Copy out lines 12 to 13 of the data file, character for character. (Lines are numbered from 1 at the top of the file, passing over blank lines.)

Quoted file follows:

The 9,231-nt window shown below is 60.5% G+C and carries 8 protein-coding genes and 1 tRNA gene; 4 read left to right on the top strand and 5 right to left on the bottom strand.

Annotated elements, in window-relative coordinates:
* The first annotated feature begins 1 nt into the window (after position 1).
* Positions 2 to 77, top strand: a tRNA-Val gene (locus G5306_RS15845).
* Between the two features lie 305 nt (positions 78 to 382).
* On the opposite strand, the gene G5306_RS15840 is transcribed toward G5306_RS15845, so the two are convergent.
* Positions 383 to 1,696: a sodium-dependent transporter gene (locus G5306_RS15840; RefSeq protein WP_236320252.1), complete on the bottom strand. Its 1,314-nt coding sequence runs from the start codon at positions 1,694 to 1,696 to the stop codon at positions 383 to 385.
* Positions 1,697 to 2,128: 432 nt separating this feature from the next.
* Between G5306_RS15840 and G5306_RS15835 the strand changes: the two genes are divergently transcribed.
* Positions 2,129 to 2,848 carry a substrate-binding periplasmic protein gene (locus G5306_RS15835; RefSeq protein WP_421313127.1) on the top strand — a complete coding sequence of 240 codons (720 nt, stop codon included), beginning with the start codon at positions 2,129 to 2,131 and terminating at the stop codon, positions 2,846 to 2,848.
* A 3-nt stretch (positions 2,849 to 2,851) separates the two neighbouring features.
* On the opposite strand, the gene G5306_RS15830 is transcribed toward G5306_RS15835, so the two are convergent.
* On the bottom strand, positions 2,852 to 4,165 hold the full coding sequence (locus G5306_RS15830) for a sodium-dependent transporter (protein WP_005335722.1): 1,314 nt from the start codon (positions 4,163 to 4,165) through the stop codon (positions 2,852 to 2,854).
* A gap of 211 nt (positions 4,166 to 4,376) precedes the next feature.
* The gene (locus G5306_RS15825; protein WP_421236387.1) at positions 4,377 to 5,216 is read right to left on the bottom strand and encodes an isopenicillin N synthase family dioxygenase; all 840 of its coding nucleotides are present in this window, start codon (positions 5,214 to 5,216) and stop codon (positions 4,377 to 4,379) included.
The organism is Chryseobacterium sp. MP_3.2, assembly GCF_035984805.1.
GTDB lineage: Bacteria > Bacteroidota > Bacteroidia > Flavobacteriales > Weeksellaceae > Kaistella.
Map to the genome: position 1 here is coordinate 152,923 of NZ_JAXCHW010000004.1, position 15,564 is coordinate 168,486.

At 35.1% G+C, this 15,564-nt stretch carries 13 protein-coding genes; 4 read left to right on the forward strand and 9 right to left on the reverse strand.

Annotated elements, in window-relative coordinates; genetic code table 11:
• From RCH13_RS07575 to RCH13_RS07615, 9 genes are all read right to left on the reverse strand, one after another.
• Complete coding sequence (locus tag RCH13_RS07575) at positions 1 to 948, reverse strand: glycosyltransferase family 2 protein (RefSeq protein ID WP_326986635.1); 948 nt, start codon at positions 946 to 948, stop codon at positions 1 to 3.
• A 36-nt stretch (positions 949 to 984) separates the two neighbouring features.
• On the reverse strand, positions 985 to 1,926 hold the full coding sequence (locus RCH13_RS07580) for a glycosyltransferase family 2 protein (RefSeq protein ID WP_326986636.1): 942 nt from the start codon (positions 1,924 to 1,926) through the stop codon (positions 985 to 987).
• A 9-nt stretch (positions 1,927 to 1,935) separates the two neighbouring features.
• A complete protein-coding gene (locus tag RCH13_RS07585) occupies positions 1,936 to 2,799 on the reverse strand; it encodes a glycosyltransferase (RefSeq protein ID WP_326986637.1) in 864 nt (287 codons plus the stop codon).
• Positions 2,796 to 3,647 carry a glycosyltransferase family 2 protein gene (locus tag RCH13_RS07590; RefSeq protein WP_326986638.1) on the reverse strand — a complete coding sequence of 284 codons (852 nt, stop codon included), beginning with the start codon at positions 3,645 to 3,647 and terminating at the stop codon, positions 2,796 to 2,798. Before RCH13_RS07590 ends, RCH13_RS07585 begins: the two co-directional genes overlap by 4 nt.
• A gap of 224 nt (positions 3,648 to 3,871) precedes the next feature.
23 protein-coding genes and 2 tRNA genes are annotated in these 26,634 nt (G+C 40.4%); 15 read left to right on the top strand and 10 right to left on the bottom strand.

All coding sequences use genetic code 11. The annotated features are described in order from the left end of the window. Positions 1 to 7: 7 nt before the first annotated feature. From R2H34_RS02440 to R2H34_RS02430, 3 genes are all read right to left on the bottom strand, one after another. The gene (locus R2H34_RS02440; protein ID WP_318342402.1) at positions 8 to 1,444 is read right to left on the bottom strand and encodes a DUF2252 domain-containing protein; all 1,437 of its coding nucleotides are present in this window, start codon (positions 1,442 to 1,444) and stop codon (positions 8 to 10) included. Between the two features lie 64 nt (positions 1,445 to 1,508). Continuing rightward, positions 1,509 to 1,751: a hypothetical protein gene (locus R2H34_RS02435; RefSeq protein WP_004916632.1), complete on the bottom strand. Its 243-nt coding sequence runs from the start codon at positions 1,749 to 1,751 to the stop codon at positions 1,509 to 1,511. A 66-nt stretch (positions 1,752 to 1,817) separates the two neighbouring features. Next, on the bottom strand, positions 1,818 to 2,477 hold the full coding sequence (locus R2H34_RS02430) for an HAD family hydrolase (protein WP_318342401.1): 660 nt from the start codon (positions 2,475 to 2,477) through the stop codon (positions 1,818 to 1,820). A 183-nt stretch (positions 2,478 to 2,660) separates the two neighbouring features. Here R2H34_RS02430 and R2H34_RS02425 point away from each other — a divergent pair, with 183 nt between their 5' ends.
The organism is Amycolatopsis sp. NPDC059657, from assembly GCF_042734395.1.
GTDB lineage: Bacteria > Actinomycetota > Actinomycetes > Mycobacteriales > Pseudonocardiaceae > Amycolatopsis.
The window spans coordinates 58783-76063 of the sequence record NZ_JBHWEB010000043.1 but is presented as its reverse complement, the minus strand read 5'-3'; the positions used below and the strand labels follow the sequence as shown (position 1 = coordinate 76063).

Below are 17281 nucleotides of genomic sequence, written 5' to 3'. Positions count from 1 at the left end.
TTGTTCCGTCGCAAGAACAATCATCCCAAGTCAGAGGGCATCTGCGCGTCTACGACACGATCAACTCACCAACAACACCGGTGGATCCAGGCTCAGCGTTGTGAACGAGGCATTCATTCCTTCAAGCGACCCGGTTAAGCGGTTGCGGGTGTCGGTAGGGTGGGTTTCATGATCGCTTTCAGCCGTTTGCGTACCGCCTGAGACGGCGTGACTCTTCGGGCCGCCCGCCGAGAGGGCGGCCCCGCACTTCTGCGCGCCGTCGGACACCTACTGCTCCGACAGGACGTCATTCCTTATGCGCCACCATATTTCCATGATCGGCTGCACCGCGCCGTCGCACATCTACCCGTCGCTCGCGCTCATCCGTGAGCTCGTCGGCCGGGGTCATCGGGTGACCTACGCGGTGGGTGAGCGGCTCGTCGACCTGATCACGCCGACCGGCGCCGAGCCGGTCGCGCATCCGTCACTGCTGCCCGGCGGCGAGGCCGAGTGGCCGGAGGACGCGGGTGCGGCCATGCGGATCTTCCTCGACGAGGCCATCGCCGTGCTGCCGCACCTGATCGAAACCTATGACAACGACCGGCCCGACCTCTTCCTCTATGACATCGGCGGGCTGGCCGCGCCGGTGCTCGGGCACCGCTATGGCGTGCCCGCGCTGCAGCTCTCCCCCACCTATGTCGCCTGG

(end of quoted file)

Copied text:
* On the opposite strand, the gene G5306_RS15830 is transcribed toward G5306_RS15835, so the two are convergent.
* On the bottom strand, positions 2,852 to 4,165 hold the full coding sequence (locus G5306_RS15830) for a sodium-dependent transporter (protein WP_005335722.1): 1,314 nt from the start codon (positions 4,163 to 4,165) through the stop codon (positions 2,852 to 2,854).